Parents, students fight to keep Albany High School open
It was a packed house on Tuesday night for the first of two public hearings about the possible closing of Albany High School.
Supporters spoke out in defense of this school with such long-standing history and they're hoping this makes a difference.
“It’s a home because like everybody says we’re a family here,” said sophomore Justin Clements. “That’s why I’m fighting for it now because I’ll do whatever I’ve got to do to keep the school open.”
The proposed recommendation to the school board would include Albany High School shutting down plus a new direct feeder system between the system’s elementary, middle and high schools.
System leaders say the direct feeder system would help with continuity and a continued culture as students come up through the system.
Incoming Superintendent Kenneth Dyer presented information at the hearing showing serious drops in county population and student attendance since 2004 which he said are big factors that went into this proposal.
“I was raised here in [Albany] and anybody that goes to any of the four high school here is very devoted to the schools,” said Tamara Davis who is the parent of a student. “It’s very emotional when you talk about closing a school. I have a 10th grader who has two more years to attend this school and so she would have to assimilate herself into another school and start all over almost as if she were a freshman. It’s going to be difficult.”
AHS is about 200 students shy of the threshold to get full state funding and leaders say enrollment system-wide is only expected to keep going down.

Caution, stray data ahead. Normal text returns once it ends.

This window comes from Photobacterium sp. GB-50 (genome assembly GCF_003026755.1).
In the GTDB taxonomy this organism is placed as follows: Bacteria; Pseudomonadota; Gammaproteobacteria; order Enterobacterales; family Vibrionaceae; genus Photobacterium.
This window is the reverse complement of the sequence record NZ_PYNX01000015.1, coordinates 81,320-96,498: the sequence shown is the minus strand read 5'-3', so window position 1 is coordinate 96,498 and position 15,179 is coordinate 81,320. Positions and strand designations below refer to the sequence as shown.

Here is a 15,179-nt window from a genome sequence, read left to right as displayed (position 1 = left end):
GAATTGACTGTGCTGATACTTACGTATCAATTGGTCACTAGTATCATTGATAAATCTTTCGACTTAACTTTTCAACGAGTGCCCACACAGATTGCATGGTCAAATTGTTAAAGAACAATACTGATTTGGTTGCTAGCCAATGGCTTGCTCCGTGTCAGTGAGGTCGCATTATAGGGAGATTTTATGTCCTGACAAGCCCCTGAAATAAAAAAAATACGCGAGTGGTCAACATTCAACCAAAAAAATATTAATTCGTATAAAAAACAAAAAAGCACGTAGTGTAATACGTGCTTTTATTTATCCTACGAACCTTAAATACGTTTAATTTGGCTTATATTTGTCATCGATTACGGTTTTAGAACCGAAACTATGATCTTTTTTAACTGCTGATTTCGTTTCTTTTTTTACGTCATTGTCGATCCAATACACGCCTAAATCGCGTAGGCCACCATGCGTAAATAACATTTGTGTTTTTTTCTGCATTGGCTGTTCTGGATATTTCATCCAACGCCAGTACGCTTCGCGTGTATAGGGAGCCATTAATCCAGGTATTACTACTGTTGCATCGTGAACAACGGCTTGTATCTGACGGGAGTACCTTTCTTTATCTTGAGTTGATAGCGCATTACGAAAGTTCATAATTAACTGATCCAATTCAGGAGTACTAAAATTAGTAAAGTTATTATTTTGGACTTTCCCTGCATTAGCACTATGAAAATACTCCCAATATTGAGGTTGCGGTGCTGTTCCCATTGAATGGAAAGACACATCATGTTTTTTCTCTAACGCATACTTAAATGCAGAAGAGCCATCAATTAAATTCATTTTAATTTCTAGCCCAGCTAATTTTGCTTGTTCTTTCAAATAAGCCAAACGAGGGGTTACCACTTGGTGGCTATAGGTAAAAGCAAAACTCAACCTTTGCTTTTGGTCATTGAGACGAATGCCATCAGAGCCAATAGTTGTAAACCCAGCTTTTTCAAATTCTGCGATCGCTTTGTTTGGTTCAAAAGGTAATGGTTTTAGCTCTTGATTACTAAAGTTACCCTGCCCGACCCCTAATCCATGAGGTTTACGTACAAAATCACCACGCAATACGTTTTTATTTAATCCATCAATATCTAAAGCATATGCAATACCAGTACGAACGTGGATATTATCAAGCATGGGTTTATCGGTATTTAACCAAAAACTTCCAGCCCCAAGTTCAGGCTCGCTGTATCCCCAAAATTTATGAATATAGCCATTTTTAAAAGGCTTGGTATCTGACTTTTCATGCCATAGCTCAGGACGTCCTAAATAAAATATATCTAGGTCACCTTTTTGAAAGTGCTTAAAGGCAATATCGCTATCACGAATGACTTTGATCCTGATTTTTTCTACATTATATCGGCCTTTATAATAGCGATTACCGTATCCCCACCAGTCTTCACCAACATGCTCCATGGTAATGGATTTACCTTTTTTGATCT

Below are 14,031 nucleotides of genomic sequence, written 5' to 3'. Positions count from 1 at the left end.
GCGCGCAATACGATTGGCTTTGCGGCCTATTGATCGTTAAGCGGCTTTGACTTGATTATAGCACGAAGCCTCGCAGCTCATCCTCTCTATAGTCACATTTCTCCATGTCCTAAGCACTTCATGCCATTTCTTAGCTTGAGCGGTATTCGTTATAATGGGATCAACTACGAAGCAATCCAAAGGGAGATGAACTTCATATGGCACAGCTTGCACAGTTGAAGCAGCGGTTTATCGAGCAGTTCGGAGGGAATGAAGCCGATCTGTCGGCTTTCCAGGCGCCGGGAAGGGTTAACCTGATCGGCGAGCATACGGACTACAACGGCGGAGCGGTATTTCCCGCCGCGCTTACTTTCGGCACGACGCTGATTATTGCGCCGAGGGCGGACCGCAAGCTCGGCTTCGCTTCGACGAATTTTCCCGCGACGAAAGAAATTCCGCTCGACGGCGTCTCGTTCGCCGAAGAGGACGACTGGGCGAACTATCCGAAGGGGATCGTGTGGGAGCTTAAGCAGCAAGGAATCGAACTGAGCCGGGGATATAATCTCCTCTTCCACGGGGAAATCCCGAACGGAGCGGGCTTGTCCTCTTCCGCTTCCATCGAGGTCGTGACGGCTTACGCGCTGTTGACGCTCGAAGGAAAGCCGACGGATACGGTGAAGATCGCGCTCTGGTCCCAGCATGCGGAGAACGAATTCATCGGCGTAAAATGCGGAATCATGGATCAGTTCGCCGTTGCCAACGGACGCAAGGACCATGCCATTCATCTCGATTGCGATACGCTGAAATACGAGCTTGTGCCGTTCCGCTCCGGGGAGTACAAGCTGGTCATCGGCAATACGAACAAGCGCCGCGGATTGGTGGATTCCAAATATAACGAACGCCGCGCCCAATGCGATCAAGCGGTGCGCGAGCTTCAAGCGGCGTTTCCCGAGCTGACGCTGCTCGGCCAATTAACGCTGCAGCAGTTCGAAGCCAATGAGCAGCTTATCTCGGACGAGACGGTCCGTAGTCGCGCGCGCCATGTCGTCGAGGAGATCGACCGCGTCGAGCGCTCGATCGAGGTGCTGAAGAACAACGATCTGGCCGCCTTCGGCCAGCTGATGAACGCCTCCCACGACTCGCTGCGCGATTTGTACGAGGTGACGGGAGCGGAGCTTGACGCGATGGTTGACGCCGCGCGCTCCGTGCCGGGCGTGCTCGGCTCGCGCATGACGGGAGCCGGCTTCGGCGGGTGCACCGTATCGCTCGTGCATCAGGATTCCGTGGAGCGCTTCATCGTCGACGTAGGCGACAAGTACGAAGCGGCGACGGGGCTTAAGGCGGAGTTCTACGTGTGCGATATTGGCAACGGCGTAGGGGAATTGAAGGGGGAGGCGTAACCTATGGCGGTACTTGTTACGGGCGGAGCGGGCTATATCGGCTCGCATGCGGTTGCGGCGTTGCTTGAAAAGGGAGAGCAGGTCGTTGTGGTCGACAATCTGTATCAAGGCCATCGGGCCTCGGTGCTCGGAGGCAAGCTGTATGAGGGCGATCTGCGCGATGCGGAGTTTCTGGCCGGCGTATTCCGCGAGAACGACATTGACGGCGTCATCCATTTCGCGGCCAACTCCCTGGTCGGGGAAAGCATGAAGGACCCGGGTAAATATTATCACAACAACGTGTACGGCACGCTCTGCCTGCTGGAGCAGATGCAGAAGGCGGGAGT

“Divide the population up evenly. I would like to see some more information brought forth about that…about dividing the population of all the fours school equally,” said Davis.
“Phase it out so that it’s not so impactful, it’s not quite so rushed and it gives the students as well as the parents an opportunity to make adjustments,” said Tangela Clements who is a parent of an Albany High School sophomore.
The board hasn’t made a final decision yet or even decided when this proposal would be effective.
Clements said she feels their voices didn’t fall on deaf ears and is hoping this will make a difference in the end.
“I do really feel like they heard what we said and they will be willing to give us a feasible response,” said Clements.
If the proposal were to go through, the school would be re-purposed for things such as serving as a hosting site for large events, administrative uses and a museum would be made in memory of the school.
There was a note taker at the hearing on behalf of the school board to write down all of the questions that were asked.
Those answers are expected to be posted on the school system's website within a week.
The next and last public hearing on this issue will be on May 23 at noon at the Government Center.
The full presentation for the recommended realignment can be found here.